A powerful, big, deep and persistent Chateauneuf-du-Pape

I recently reorganized my wines and rediscovered a Chateauneuf-du-Pape that was one of the wines from the 2007 vintage that was blessed with the remarkable 100 Parker-points in 2009 when Robert Parker according to the international world of critics went crazy and dubbed “everything” in the Rhône dale to perfection. Never the less, he certainly put his finger, all by himself, on the issue with what points really mean and no mistakes can be made of what his preference is about. I clearly remember, having no ideas about Boislauzon at the time, except for recognising the label, when buying two of these and putting them in my wine cooler since they only cost €40 each when released. Amazingly this wine today still retails for about €200 that it reached after Parker’s announcement. And then the 2010 vintage was blessed with the same top score, so the future seems bright for this estate.

The 6th generation is running the estate now; the brother and sister Daniel and Christine Chaussy. They are bio-dynamic and employ biological farming in the vineyards. They throw whole grape bunches into the crusher, employ cement vats for fermentation and carry out maceration with daily pumping over and remontage for 30 days. Aging is employed in a combination of big, neutral barrels (foudres) and 50% barriques of which are 2nd and 3rd passage. Chateneauf-de-Pape is usually a blend of several grapes including Mourvèdre and Grenache. However, in this cuvée they blend 80% Grenache and the rest is Mourvèdre from four different vineyards of which many vines are over 80 years old.

The 2007 vintage was really good in Chateauneuf-du-Pape with some very well timed and needed rain in mid September after a very dry summer. Harvest was very easy and rendered evenly and almost perfect ripe fruit with high concentration if you waited a little.

Colour is very dark ruby in the middle and scarlet, light red purple edges.

A very deeply composed nose emerges from the glass. Some very interesting scents of pencil-lead, saline mushrooms, shale, summer meadow, complex earthy minerals, balsamic notes, distinct black pepper and unfortunately, suddenly some “black-green” oak notes, flowery bath soap hints on the otherwise very interesting nose. The latter three most likely from oak. Anyway, if you can ignore the oak contributions this is an overall elegant and deep nose indeed with a lot of expression from its site.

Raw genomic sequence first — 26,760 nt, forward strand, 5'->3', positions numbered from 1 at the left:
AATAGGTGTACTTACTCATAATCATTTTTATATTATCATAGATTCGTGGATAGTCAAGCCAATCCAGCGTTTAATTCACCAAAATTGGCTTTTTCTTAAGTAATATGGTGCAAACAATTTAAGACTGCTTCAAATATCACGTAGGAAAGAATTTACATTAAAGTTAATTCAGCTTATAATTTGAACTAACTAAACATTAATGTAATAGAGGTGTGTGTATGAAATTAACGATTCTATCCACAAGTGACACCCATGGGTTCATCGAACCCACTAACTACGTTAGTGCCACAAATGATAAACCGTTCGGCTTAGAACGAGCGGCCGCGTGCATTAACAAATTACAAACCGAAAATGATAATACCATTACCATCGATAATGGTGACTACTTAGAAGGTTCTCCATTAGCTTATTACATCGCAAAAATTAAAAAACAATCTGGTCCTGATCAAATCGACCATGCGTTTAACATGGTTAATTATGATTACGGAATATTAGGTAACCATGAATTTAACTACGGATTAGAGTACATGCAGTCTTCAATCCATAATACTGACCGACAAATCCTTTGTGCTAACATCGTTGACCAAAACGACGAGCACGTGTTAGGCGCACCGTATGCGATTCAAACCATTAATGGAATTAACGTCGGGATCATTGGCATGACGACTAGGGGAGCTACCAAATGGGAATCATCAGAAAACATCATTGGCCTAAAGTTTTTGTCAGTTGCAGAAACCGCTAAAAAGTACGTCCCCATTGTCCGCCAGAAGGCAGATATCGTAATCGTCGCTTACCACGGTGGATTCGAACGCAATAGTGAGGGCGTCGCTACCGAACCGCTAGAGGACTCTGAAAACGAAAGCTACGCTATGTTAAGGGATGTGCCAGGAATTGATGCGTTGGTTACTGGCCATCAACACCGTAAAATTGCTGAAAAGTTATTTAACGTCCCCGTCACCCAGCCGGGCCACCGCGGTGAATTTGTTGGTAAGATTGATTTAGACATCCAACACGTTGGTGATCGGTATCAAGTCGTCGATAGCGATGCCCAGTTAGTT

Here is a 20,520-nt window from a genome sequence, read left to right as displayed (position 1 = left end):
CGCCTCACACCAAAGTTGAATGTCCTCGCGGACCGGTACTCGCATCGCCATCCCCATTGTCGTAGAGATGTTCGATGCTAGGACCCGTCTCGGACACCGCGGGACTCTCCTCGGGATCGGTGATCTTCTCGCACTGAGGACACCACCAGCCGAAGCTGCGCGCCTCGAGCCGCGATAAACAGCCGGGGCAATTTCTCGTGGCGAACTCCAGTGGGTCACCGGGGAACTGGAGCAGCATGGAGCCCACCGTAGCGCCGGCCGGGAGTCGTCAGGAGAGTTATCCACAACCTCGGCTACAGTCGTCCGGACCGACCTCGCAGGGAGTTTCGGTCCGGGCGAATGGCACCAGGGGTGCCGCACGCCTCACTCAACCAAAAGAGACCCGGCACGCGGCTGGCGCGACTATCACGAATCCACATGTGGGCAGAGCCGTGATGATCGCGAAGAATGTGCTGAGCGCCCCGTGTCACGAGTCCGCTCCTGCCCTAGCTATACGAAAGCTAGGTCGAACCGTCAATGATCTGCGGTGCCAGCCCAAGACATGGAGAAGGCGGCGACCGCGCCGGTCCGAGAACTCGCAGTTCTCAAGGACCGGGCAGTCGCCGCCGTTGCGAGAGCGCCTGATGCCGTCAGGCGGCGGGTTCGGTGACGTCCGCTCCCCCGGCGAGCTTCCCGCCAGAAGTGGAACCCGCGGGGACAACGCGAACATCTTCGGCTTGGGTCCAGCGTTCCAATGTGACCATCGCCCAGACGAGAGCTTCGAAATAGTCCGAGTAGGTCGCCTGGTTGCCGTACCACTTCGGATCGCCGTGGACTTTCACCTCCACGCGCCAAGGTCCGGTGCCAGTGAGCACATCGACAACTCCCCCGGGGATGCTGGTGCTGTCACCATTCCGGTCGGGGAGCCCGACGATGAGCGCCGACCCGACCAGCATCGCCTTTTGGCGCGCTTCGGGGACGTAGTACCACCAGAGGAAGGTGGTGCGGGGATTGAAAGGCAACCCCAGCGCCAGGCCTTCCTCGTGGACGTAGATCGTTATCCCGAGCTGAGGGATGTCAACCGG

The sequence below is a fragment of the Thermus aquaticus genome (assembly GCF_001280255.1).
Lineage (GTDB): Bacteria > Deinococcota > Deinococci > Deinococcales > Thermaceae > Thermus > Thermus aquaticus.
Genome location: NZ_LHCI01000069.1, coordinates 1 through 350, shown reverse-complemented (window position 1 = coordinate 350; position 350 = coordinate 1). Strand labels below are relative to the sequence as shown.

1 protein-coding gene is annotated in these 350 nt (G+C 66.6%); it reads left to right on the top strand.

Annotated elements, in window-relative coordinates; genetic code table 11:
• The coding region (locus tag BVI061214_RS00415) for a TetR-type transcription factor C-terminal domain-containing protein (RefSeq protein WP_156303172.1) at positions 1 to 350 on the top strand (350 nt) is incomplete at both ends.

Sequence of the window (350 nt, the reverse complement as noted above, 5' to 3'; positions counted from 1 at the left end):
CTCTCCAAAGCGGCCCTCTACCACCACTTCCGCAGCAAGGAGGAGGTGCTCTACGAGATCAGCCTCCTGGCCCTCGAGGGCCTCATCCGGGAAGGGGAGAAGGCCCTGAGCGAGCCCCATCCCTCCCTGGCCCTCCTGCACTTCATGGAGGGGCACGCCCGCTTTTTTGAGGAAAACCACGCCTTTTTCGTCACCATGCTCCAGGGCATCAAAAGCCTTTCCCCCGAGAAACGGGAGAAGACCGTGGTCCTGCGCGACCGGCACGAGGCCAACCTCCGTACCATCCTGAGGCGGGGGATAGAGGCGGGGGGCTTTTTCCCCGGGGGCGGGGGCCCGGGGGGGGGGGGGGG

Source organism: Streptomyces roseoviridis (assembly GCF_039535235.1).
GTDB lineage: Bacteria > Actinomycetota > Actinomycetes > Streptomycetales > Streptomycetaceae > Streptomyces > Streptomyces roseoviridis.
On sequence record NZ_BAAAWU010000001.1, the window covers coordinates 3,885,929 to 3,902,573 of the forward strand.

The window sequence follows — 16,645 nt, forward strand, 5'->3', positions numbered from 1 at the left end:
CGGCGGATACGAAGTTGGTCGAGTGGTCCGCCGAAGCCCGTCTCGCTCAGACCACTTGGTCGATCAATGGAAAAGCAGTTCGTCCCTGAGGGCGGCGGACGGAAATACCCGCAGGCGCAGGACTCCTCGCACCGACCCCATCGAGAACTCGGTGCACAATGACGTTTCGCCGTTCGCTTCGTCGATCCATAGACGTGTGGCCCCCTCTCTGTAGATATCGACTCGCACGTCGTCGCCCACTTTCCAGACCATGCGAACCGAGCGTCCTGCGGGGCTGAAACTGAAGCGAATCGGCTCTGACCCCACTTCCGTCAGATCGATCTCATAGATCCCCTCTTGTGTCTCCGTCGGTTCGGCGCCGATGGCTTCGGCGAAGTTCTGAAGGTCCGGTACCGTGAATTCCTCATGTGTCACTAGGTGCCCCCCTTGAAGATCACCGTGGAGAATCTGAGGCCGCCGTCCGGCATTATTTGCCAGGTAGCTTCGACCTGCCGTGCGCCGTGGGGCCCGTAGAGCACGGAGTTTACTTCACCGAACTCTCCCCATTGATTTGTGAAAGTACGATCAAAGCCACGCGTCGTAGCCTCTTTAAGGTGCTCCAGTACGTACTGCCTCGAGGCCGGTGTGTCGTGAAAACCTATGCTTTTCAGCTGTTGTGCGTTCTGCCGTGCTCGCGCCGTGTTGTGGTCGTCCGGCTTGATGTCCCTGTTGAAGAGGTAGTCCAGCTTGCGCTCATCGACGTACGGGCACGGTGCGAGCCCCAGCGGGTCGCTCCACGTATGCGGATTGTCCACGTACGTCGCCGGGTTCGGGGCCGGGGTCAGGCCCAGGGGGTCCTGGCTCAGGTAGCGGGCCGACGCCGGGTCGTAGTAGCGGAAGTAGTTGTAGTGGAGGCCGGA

On the palate, we are offered dark, dense and jammy fruit. Distinct raisins, figs, obvious gravel, shale, cassis, notes of cocoa, menthol, peppers and bitter anise. Acidity is very fine and balsamic and a little saline with a very delightful fresh grape twist. Texture is polished, fine sandy and tannins are ripe, thick and pleasantly chewy. A very powerful wine with thick, chewy layers of fruit with impressive persistent, but in addition to oak notes, there is a tiny metallic-bitterness in the long finish that disturbs the overall impression. Even though the label says 15% alcohol, this is not a problem really.


It is a powerful, big, rich and fresh wine, full of thick, chewy layers of fruit with a lot of complex aromas and some depth in here from very old vines, but sadly a little coated with toasty oak notes and some bitterness in the finish that lowers the overall impression unfortunately. Clearly, a more careful use of oak would have rendered a better wine and score. This is strange as they claim to be using no new oak here, but maybe the toasting is the key here. Open now-2020.


93p/100


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